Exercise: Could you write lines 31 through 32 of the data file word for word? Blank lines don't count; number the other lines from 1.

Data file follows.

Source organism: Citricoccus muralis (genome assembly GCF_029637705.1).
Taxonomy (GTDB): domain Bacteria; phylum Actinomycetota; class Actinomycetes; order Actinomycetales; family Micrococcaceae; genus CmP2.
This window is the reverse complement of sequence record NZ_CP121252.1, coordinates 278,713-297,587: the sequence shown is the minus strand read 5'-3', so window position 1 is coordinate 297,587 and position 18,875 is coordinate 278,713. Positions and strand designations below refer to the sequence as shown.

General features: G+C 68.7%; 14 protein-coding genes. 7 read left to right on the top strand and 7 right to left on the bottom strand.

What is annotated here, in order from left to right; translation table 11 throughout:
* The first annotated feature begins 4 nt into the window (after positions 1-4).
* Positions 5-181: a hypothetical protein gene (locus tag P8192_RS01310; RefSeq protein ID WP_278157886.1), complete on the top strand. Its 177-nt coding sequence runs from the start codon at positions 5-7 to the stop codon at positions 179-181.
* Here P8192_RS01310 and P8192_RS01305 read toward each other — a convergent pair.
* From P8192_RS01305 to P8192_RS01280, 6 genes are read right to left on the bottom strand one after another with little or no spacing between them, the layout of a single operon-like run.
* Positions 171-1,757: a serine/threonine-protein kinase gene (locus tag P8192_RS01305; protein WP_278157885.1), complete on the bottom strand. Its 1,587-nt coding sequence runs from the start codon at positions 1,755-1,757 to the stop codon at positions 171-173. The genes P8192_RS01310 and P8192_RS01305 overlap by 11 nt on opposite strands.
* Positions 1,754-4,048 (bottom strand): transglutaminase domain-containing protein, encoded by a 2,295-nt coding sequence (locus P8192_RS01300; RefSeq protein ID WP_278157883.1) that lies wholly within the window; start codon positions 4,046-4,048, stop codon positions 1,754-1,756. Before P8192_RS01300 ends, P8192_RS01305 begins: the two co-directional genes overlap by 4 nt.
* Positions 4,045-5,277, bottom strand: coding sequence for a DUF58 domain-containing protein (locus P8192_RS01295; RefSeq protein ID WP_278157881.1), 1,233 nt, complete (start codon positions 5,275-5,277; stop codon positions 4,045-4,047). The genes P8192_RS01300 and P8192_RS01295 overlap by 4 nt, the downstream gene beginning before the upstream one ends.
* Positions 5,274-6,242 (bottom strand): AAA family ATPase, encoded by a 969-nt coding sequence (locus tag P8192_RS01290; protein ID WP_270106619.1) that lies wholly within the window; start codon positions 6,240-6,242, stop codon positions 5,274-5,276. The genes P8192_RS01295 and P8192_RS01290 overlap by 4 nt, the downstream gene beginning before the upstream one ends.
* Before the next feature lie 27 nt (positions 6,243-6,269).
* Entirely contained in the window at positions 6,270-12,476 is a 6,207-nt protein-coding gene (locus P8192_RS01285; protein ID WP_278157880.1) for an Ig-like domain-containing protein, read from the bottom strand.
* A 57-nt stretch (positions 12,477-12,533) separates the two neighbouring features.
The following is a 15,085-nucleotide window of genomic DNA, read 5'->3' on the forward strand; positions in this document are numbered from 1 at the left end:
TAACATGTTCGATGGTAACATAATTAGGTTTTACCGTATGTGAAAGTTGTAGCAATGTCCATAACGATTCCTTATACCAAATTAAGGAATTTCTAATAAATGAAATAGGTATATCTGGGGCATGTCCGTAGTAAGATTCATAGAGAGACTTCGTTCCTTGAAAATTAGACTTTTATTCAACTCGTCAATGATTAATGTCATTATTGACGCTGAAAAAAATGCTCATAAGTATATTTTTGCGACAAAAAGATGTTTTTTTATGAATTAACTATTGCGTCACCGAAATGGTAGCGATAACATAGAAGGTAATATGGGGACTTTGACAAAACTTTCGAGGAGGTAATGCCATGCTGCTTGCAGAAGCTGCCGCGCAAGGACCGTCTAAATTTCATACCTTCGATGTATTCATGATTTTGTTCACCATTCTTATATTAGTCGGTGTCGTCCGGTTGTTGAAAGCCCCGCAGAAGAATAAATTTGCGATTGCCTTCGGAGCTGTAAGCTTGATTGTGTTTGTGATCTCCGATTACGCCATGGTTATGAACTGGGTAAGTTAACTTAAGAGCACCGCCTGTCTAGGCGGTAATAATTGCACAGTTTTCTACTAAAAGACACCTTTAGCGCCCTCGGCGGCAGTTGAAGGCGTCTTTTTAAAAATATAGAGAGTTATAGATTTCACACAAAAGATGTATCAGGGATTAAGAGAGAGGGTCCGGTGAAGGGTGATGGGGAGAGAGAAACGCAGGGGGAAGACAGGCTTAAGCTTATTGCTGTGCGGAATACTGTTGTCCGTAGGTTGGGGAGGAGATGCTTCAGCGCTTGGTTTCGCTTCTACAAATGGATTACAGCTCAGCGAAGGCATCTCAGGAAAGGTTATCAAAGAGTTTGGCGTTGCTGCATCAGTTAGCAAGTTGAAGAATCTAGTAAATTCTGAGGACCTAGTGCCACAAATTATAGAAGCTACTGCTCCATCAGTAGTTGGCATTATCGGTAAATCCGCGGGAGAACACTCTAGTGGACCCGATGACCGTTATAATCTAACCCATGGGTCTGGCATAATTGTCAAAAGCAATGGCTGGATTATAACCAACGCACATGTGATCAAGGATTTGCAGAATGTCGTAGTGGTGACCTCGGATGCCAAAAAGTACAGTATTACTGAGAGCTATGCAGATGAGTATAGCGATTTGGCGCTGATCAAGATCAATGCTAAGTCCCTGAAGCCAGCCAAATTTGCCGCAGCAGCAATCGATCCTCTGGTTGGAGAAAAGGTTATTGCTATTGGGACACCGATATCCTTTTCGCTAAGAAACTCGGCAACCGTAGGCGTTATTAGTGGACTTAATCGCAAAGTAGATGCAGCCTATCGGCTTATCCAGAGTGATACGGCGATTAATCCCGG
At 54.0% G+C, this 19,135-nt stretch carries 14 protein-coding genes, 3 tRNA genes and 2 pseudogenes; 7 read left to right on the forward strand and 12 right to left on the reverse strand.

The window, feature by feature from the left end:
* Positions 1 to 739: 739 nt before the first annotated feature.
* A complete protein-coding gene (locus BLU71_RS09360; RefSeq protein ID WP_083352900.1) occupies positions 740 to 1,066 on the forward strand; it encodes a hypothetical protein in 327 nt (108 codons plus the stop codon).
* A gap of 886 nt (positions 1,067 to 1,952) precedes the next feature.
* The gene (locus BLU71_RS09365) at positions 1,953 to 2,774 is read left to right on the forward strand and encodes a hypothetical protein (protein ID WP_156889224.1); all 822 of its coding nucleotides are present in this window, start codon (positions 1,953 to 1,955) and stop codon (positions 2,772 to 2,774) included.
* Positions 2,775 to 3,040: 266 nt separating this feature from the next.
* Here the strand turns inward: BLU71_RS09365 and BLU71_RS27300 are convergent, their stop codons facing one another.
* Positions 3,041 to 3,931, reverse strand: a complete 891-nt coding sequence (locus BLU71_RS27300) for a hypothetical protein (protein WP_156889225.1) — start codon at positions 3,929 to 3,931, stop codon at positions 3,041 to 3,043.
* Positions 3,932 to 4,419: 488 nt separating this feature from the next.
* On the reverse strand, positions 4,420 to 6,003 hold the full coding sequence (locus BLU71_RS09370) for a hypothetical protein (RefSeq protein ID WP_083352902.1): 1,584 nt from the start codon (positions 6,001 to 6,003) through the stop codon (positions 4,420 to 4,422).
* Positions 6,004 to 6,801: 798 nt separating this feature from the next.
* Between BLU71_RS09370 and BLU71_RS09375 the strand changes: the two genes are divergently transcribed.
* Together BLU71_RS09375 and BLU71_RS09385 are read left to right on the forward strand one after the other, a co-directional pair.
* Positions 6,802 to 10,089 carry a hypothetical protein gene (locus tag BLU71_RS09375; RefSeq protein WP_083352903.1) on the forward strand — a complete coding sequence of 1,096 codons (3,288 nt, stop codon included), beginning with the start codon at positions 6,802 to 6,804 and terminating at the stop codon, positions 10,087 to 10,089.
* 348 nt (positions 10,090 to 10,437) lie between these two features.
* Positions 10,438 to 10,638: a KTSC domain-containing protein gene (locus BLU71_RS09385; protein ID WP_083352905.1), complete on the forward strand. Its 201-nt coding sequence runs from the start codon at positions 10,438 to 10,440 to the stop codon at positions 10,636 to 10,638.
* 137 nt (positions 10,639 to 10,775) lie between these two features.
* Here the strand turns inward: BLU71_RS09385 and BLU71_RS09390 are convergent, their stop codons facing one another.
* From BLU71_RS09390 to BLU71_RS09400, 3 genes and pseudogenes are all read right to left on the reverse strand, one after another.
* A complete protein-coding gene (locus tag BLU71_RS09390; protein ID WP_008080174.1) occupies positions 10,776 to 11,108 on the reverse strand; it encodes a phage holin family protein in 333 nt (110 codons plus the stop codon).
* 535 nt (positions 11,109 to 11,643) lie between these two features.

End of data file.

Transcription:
* Between BLU71_RS09370 and BLU71_RS09375 the strand changes: the two genes are divergently transcribed.
* Together BLU71_RS09375 and BLU71_RS09385 are read left to right on the forward strand one after the other, a co-directional pair.